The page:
- You entered the lease while on active duty and then received orders to go to a new permanent duty station outside the continental United States, or to deploy as part of a military unit for no less than 180 days
To terminate this type of lease or rental agreement, you’re not required to prove that your ability to meet the contractual obligation has been materially affected by your call to active duty.
If you lease or rent property as a dwelling and your rent doesn’t exceed a monthly amount that is indexed for inflation, the Act provides that you or your dependents may not be evicted without a court order. If you receive an eviction notice, you must request the Act’s protection from the court. If the court finds that your military service materially affects your ability to pay your rent in a timely fashion, the judge may order a postponement of the eviction for up to 90 days, or may make any other decision he or she deems just.
Tip: In this circumstance, it doesn’t matter if you leased or rented the property before or after beginning active duty. All that matters is whether or not you (and/or your dependents) earn enough to afford the rent.
Perhaps you’re a reservist who bought a home before you were called to active duty, and now you’re having trouble making your mortgage payments with your lower military income. Under the Act, you may petition the court for relief.
Tip: You don’t have to wait until you’re behind on your mortgage payments to seek this relief. Once you begin active duty, the Act allows you to request relief in anticipation of this possibility.
If the court determines that your ability to make timely mortgage payments has been (or will be) materially affected by your military service, it may order a stay of any proceedings designed to enforce your obligation. Generally, any sale, foreclosure, or seizure of property relevant to your obligation shall be invalid if it occurs during the time you’re on active duty, or within one year days after your release from active duty, unless it’s done in accordance with a court order or a written agreement with you in which you have waived your rights under the Act.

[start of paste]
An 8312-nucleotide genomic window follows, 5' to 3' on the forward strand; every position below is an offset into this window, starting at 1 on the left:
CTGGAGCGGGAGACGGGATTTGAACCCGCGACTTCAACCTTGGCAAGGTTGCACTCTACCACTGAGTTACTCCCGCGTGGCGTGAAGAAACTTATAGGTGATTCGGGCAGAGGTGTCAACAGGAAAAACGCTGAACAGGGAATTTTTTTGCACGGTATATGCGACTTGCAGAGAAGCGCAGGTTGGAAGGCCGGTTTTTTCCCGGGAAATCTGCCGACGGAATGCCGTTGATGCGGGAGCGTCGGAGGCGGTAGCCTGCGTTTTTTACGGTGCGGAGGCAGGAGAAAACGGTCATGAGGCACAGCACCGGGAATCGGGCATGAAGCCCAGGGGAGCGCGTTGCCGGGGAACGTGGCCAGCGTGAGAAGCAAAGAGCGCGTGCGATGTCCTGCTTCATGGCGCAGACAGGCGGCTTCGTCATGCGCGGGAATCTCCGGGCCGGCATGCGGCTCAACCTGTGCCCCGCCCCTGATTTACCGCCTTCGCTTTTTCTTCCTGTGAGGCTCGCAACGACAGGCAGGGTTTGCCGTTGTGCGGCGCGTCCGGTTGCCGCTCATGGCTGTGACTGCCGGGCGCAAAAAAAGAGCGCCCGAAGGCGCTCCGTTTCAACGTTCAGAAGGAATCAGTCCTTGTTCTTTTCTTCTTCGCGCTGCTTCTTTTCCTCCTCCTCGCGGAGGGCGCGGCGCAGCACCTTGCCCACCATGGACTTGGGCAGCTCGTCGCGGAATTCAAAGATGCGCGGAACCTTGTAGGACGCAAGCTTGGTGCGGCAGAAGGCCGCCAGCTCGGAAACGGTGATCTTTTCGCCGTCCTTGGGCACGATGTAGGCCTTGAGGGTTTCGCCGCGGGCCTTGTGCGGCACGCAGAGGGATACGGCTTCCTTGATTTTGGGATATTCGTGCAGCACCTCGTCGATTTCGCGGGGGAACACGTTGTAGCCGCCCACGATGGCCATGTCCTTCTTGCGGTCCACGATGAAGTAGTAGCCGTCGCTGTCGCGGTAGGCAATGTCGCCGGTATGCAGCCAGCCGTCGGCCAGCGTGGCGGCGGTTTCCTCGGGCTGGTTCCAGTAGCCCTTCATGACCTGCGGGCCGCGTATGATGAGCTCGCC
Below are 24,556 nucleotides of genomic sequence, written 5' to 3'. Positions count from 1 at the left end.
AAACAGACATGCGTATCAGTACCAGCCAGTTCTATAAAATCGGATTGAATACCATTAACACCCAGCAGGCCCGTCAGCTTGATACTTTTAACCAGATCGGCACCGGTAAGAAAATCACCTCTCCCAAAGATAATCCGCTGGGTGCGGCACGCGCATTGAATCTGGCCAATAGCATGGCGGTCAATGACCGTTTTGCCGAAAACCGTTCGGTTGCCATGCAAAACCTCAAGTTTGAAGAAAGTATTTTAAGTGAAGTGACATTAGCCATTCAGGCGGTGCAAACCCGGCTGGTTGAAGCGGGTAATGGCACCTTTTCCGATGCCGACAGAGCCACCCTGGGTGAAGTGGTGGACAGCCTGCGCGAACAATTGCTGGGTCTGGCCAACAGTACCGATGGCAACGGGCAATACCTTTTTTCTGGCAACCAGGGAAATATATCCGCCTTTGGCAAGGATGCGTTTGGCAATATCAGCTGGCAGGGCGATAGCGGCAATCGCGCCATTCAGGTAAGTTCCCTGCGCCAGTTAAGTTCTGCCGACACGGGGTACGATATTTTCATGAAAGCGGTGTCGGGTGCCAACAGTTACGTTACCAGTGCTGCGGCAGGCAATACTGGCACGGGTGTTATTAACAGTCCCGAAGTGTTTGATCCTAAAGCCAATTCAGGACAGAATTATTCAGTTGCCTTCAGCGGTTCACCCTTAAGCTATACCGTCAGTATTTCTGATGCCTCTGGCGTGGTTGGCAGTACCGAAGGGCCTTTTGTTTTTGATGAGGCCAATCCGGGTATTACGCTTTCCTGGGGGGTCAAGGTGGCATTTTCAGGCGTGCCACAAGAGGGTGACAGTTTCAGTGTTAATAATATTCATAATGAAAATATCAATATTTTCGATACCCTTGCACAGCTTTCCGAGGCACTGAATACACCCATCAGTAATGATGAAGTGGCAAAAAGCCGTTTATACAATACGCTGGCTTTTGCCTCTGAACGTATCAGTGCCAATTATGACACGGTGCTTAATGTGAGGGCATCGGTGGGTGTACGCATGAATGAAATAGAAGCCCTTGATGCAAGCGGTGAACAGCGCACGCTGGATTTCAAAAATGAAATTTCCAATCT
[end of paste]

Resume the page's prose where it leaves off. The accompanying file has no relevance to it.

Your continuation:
During the time you’re on active duty, you may only be required to make some partial periodic payments on the outstanding debt. Once you’re no longer on active duty, the court may set up a schedule that allows you to make up any mortgage arrearage you’ve incurred. The maximum term you may be given would be the remaining term of the mortgage contract plus a period of time equal to the time you spent on active duty. Of course, you’ll also have to resume making your regular payments for the remainder of the mortgage term.
Interest rate cap
For a debt incurred prior to beginning active duty, the Act requires a creditor to cap the annual interest rate you’re charged at 6 percent during your term of active duty. To obtain this relief, you must request it of the creditor either while on active duty or within 180 days after your release. The interest rate cap will apply as of the date you were called to active duty. Request this relief in writing, and include a copy of the military orders calling you to active service. If the creditor believes your military service hasn’t materially affected your ability to make payments on the debt, the creditor must take you to court to seek relief from the interest cap requirement.
Caution: This interest rate cap doesn’t apply to federally subsidized student loans. However, you can contact your student loan servicing agency or the U. S. Department of Education to inquire about having your payment obligation deferred.